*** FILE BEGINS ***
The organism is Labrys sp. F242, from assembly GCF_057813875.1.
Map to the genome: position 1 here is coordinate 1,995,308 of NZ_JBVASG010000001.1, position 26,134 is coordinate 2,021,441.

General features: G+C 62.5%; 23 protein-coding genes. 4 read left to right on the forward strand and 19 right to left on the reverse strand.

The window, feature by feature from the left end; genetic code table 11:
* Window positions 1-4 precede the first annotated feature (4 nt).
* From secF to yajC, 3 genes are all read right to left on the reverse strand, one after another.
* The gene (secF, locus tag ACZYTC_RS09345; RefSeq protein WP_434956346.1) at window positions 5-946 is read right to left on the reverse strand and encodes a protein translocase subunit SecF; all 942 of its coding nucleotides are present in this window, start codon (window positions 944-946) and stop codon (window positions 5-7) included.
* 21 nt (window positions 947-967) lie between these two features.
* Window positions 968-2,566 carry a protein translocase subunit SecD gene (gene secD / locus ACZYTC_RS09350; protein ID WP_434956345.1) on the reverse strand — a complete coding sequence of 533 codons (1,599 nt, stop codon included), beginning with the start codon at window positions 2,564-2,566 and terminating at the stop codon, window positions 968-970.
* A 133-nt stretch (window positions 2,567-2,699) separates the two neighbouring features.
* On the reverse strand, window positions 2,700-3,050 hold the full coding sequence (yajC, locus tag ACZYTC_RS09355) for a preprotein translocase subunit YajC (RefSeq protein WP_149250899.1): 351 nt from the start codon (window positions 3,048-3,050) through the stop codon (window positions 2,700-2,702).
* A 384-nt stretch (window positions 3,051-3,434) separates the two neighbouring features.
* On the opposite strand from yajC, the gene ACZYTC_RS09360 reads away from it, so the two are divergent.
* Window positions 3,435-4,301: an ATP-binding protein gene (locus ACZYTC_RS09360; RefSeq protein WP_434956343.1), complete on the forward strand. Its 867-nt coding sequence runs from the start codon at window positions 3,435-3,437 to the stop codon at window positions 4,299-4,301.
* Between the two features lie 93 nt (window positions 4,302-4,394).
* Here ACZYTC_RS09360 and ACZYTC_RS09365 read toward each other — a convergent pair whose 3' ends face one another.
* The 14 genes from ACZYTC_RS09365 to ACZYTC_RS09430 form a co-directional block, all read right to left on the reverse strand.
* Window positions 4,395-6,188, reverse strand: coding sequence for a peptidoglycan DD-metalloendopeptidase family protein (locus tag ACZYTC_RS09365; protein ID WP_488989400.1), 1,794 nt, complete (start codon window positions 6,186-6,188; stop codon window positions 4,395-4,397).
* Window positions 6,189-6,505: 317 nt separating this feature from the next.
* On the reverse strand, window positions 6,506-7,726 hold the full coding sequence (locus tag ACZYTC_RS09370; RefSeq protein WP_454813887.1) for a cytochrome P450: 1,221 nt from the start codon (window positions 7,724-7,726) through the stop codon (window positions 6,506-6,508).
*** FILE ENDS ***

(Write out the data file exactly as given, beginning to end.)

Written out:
The organism is Labrys sp. F242, from assembly GCF_057813875.1.
Map to the genome: position 1 here is coordinate 1,995,308 of NZ_JBVASG010000001.1, position 26,134 is coordinate 2,021,441.

General features: G+C 62.5%; 23 protein-coding genes. 4 read left to right on the forward strand and 19 right to left on the reverse strand.

The window, feature by feature from the left end; genetic code table 11:
* Window positions 1-4 precede the first annotated feature (4 nt).
* From secF to yajC, 3 genes are all read right to left on the reverse strand, one after another.
* The gene (secF, locus tag ACZYTC_RS09345; RefSeq protein WP_434956346.1) at window positions 5-946 is read right to left on the reverse strand and encodes a protein translocase subunit SecF; all 942 of its coding nucleotides are present in this window, start codon (window positions 944-946) and stop codon (window positions 5-7) included.
* 21 nt (window positions 947-967) lie between these two features.
* Window positions 968-2,566 carry a protein translocase subunit SecD gene (gene secD / locus ACZYTC_RS09350; protein ID WP_434956345.1) on the reverse strand — a complete coding sequence of 533 codons (1,599 nt, stop codon included), beginning with the start codon at window positions 2,564-2,566 and terminating at the stop codon, window positions 968-970.
* A 133-nt stretch (window positions 2,567-2,699) separates the two neighbouring features.
* On the reverse strand, window positions 2,700-3,050 hold the full coding sequence (yajC, locus tag ACZYTC_RS09355) for a preprotein translocase subunit YajC (RefSeq protein WP_149250899.1): 351 nt from the start codon (window positions 3,048-3,050) through the stop codon (window positions 2,700-2,702).
* A 384-nt stretch (window positions 3,051-3,434) separates the two neighbouring features.
* On the opposite strand from yajC, the gene ACZYTC_RS09360 reads away from it, so the two are divergent.
* Window positions 3,435-4,301: an ATP-binding protein gene (locus ACZYTC_RS09360; RefSeq protein WP_434956343.1), complete on the forward strand. Its 867-nt coding sequence runs from the start codon at window positions 3,435-3,437 to the stop codon at window positions 4,299-4,301.
* Between the two features lie 93 nt (window positions 4,302-4,394).
* Here ACZYTC_RS09360 and ACZYTC_RS09365 read toward each other — a convergent pair whose 3' ends face one another.
* The 14 genes from ACZYTC_RS09365 to ACZYTC_RS09430 form a co-directional block, all read right to left on the reverse strand.
* Window positions 4,395-6,188, reverse strand: coding sequence for a peptidoglycan DD-metalloendopeptidase family protein (locus tag ACZYTC_RS09365; protein ID WP_488989400.1), 1,794 nt, complete (start codon window positions 6,186-6,188; stop codon window positions 4,395-4,397).
* Window positions 6,189-6,505: 317 nt separating this feature from the next.
* On the reverse strand, window positions 6,506-7,726 hold the full coding sequence (locus tag ACZYTC_RS09370; RefSeq protein WP_454813887.1) for a cytochrome P450: 1,221 nt from the start codon (window positions 7,724-7,726) through the stop codon (window positions 6,506-6,508).